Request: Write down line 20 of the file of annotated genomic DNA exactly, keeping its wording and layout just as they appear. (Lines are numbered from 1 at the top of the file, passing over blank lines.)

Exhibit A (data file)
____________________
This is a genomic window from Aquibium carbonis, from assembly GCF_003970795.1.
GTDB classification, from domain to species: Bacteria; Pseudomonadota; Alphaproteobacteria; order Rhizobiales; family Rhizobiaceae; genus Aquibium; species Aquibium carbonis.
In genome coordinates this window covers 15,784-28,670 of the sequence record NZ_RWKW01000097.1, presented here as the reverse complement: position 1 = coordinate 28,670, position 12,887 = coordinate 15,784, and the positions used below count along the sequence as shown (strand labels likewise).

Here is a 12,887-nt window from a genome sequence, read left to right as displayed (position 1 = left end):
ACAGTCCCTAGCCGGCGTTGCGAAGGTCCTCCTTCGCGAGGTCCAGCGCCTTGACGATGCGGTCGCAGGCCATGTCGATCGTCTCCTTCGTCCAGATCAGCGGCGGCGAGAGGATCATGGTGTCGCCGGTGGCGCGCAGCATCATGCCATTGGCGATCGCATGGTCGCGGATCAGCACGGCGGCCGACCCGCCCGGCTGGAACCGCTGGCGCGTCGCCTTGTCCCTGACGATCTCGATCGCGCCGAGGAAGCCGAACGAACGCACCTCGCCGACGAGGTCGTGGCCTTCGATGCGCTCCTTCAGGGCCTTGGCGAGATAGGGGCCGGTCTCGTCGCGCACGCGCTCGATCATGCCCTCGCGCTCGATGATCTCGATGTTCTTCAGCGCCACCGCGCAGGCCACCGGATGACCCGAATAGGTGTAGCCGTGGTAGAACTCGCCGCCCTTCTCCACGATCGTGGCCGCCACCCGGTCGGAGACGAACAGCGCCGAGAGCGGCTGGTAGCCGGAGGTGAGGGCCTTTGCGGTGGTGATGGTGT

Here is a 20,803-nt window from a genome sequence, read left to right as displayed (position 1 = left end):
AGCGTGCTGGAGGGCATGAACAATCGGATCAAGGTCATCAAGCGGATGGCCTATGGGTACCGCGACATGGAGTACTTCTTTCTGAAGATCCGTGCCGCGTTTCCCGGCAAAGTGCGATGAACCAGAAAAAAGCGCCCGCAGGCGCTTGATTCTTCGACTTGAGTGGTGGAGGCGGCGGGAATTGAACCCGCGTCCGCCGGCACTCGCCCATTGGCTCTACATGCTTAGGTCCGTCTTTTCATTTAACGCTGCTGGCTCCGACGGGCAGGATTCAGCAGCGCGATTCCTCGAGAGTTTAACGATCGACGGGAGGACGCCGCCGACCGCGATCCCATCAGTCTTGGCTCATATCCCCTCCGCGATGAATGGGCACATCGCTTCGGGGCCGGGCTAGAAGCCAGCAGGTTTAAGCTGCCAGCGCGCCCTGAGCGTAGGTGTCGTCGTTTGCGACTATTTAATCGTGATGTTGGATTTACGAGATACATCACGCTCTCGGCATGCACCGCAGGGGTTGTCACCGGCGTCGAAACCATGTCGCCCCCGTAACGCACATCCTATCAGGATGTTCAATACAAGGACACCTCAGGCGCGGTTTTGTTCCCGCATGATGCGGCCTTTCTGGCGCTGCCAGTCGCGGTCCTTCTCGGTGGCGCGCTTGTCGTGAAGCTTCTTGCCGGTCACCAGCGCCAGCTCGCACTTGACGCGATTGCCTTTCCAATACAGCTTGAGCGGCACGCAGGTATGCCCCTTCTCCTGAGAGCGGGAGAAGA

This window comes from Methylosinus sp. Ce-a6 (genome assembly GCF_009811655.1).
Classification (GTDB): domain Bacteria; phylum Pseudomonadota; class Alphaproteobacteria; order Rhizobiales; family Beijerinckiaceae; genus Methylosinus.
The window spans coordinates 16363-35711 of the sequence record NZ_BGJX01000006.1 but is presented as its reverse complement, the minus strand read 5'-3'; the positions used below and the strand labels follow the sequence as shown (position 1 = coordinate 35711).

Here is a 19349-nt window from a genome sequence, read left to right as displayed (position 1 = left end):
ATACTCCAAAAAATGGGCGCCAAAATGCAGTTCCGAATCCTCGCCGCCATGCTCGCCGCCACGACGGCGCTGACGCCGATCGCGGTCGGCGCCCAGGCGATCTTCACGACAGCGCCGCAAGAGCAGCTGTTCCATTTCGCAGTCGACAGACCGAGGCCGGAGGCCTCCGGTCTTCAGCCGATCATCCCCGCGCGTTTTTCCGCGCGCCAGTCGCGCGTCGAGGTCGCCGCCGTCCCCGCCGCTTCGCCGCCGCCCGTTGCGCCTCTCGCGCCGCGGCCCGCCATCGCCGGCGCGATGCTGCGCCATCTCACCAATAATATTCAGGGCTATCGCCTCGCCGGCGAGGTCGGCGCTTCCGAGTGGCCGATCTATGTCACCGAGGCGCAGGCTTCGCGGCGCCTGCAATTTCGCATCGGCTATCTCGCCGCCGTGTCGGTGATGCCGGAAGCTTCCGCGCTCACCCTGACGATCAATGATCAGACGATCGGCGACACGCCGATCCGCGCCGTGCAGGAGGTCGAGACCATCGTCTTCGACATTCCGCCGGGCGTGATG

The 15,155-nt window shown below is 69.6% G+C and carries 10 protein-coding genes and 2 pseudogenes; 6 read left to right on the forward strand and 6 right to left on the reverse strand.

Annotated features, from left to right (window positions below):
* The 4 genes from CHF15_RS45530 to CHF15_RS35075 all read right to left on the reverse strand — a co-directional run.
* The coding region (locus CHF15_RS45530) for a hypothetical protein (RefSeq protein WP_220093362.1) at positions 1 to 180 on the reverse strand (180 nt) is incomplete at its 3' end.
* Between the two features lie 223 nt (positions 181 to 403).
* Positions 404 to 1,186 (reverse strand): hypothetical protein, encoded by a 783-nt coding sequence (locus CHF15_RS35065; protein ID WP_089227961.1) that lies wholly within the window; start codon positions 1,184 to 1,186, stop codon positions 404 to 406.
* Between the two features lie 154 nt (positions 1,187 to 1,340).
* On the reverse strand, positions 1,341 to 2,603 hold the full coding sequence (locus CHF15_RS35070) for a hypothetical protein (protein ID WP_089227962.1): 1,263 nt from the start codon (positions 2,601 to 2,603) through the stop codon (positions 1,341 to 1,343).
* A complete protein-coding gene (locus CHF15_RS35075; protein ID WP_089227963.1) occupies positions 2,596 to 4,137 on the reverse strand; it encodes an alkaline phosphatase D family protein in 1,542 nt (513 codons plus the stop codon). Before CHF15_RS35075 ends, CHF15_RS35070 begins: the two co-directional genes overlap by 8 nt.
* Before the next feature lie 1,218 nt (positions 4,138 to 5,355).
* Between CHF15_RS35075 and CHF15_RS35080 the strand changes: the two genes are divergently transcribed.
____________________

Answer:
* On the reverse strand, positions 1,341 to 2,603 hold the full coding sequence (locus CHF15_RS35070) for a hypothetical protein (protein ID WP_089227962.1): 1,263 nt from the start codon (positions 2,601 to 2,603) through the stop codon (positions 1,341 to 1,343).